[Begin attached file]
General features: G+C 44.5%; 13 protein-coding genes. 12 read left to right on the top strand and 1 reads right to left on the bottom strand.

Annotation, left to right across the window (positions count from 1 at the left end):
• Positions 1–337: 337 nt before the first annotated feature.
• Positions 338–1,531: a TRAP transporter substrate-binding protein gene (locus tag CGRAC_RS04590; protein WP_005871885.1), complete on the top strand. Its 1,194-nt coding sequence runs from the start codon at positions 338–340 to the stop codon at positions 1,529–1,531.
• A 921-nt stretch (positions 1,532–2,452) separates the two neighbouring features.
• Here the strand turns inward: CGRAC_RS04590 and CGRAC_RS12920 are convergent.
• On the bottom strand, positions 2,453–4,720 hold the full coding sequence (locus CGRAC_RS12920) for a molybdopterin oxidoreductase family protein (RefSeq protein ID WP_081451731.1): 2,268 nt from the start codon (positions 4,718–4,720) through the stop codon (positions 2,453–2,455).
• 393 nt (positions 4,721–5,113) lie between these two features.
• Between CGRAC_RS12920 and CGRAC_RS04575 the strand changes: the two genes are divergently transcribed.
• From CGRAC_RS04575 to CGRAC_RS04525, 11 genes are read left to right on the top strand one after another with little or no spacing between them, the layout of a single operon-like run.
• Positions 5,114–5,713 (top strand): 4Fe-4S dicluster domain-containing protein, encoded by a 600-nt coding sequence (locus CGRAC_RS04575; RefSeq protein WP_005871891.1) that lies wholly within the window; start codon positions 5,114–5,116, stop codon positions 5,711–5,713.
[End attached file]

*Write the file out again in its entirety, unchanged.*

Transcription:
General features: G+C 44.5%; 13 protein-coding genes. 12 read left to right on the top strand and 1 reads right to left on the bottom strand.

Annotation, left to right across the window (positions count from 1 at the left end):
• Positions 1–337: 337 nt before the first annotated feature.
• Positions 338–1,531: a TRAP transporter substrate-binding protein gene (locus tag CGRAC_RS04590; protein WP_005871885.1), complete on the top strand. Its 1,194-nt coding sequence runs from the start codon at positions 338–340 to the stop codon at positions 1,529–1,531.
• A 921-nt stretch (positions 1,532–2,452) separates the two neighbouring features.
• Here the strand turns inward: CGRAC_RS04590 and CGRAC_RS12920 are convergent.
• On the bottom strand, positions 2,453–4,720 hold the full coding sequence (locus CGRAC_RS12920) for a molybdopterin oxidoreductase family protein (RefSeq protein ID WP_081451731.1): 2,268 nt from the start codon (positions 4,718–4,720) through the stop codon (positions 2,453–2,455).
• 393 nt (positions 4,721–5,113) lie between these two features.
• Between CGRAC_RS12920 and CGRAC_RS04575 the strand changes: the two genes are divergently transcribed.
• From CGRAC_RS04575 to CGRAC_RS04525, 11 genes are read left to right on the top strand one after another with little or no spacing between them, the layout of a single operon-like run.
• Positions 5,114–5,713 (top strand): 4Fe-4S dicluster domain-containing protein, encoded by a 600-nt coding sequence (locus CGRAC_RS04575; RefSeq protein WP_005871891.1) that lies wholly within the window; start codon positions 5,114–5,116, stop codon positions 5,711–5,713.